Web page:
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Four Money Saving Tips on How to Take a Pet Abroad

Pet  requirements for moving animals overseas are pretty easy now days and there’s only a few things to do to prepare your cat or dog for going abroad on the cheap and easy.  With just a little effort you can take your best friend with you to keep you company at your new destination. Its not expensive to do it so why leave him behind?

First there are a few things you have to do to prepare for departure. Start by checking with government websites in the country you are going to for Pet Requirements. Every country has its own regulations for pets entering the country and some have special vaccination requirement or test. It’s a good idea to be sure you know what they are. If any required documentation is missing regardless of where you are traveling, the kennel at customs will hold your pet and provide the service to you at very expensive rate. Your pet may not be released until all fines are paid. Don’t let that happen be prepared and informed ahead so you don’t have to loose a lot of money.

Step One:

Get your pet micro chipped: If your pet is being transported through an airport micro-chips are a standard requirement. It is the fastest way your pet will be identified and returned to you should something go wrong. My local city government runs a reduced cost micro chip day two times a month to promote the prevention of lost animals. I was able to get my pet micro-chipped at $10 which is normally a $75 service. Call you local animal shelter in your city and ask what vaccination and micro chipping promotions they have available.

Step Two

Make an appointment with your veterinarian:   Two things need to be done.  You need to vaccinate your pet and you need a certificate of animal health signed by a veterinarian. Don’t rely on the vet to know what vaccinations you need they are not always knowledgeable about regulations for pet travel. You can choose to let your veterinarian take care of both of these requirements or you can get your vaccinations done on your own to save a little money. If you let your vet provide these services it is quick and easy but it will run you around $75 to $150. Another way to save money is to find the veterinarian services pretty cheap through your local pet store or city government. I found an ad for a local pet supply store offering a free rabies vaccination day. The cheaper offer saved me about $28. Just make sure you get proper vaccination documentation and take it to your vet during your animal health inspection appointment.

Plan vacations a month ahead of time. Some vaccinations can not be given in one visit and need to be given in time spans of two weeks. Rabies vaccinations for example, must be done 4 weeks before you travel or you may be held up in a kennel in customs or denied a pet passport. If you do this just over a month ahead of departure you should be ok.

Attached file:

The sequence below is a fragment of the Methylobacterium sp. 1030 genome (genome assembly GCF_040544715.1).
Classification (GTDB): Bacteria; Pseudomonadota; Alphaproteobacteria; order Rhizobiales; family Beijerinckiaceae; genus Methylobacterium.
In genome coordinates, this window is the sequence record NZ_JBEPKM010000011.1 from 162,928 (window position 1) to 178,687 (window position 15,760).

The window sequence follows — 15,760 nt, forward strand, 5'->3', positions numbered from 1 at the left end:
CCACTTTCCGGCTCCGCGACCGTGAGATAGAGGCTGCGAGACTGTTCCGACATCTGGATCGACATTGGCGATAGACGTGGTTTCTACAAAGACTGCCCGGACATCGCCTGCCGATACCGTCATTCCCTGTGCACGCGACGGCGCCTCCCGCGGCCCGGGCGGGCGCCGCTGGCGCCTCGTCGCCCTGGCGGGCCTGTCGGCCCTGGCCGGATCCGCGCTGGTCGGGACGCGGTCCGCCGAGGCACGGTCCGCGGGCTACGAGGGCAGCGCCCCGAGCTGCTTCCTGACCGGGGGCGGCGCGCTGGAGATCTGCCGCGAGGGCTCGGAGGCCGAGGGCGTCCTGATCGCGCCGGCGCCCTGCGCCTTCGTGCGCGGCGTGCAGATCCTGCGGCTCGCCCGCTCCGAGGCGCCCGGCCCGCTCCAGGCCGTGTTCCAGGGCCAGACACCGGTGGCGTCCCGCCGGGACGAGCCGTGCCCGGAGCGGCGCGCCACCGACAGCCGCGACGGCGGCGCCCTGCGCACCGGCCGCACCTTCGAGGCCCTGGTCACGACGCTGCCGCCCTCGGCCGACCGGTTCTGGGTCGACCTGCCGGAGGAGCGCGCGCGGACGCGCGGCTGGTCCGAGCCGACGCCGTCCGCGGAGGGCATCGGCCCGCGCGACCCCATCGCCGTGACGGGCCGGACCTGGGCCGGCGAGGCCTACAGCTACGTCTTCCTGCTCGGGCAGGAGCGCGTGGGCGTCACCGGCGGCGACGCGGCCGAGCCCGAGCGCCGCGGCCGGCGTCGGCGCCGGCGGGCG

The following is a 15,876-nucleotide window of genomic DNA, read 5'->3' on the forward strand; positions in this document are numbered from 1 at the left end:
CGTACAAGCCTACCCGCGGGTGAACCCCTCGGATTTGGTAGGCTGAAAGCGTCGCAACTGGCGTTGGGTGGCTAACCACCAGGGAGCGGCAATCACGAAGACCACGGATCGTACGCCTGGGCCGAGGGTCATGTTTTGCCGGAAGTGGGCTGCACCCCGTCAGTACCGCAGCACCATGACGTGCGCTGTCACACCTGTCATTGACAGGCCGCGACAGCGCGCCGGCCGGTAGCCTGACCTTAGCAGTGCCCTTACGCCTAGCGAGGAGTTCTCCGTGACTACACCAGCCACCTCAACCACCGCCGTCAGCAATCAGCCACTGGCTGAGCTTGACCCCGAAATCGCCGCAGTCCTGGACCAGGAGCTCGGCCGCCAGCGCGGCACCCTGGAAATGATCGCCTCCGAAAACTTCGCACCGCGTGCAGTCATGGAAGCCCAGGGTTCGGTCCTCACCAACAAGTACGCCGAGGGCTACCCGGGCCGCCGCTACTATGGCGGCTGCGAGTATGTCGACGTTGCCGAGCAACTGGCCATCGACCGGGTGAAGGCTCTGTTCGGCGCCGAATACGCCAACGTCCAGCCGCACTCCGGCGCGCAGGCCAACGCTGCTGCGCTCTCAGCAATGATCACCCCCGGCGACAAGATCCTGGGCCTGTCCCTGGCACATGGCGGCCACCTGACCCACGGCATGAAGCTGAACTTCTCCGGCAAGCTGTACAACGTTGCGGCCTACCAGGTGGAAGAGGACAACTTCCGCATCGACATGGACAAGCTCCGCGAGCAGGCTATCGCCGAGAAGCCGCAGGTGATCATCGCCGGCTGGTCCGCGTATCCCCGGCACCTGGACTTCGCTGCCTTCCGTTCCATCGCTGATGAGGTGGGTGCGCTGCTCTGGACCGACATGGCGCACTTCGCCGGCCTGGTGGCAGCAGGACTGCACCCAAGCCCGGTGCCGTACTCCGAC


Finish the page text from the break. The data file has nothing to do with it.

Step Three

Book a pet reservation: Book your pet with your airline in advance. Airlines have limited space for pet kennels. You can generally do this when you book your own flight. The average flight ticket for your pet can range from $50 to $125 per pet depending on the kennel size and weight of the animal. Some small dogs and cats can be brought on the plane with you as a carry-on baggage. This means if they fit in a travel size handbag made for pet travel, they can be brought on the plane in place of your carry-on allowance. Some airlines such as Delta  have pretty easy pet requirements check Delta Airlines pet requirements. Delta will allow you to place your pet on your lap for the duration of the flight. Check with your airline ahead of time if they offer a carry-on option. You may not have to pay for the extra ticket and your pet can fly for free.

Step Four

Pet Passport: Get a government approved verification or pet passport of animal health and vaccination. For US citizens departing to another country, this is done at the local USDA office.  Check their site for information and make an appointment on their website. You must first have your vaccination records, animal health inspection certificate and a micro chip done before requesting a pet passport. The USDA office is the last appointment. Once they verify that the animal is healthy and suitable to travel, your all set. I found it pretty quick and easy and affordable. The last time I paid for my pet leaving the US it was roughly a $20 fee for a passport and took about 15 minutes.

On the downside, there are a few countries that require quarantine. Australia, New Zealand and the UK have quarantine requirements and the owner is responsible for all fees associated with the kennel stay during quarantine. Check all regulations to these countries carefully. Again, missing paperwork or vaccinations can result in heavy fees and long waiting room times in customs. For these countries you may need to leave your pet temporarily in quarantine kennel for a few weeks, arrange that as far as possible in advance. Kennels can often be over booked during peak seasons. For information about taking a pet to or from the UK you can find it under the UK Pet Travel Scheme. For Australia you can find a participating quarantine kennels and information from the Austrian Government Pet Travel guidelines.

There is an easier way to move your pet. If you are short on time you can hire pet travel services that can safely do everything for you and move your friend door to door. This is particularly handy if you have more than one pet or type of pets that you would like moved. All you do is just call them up and they will get all vaccinations, paperwork, quarantine or what ever is needed arranged.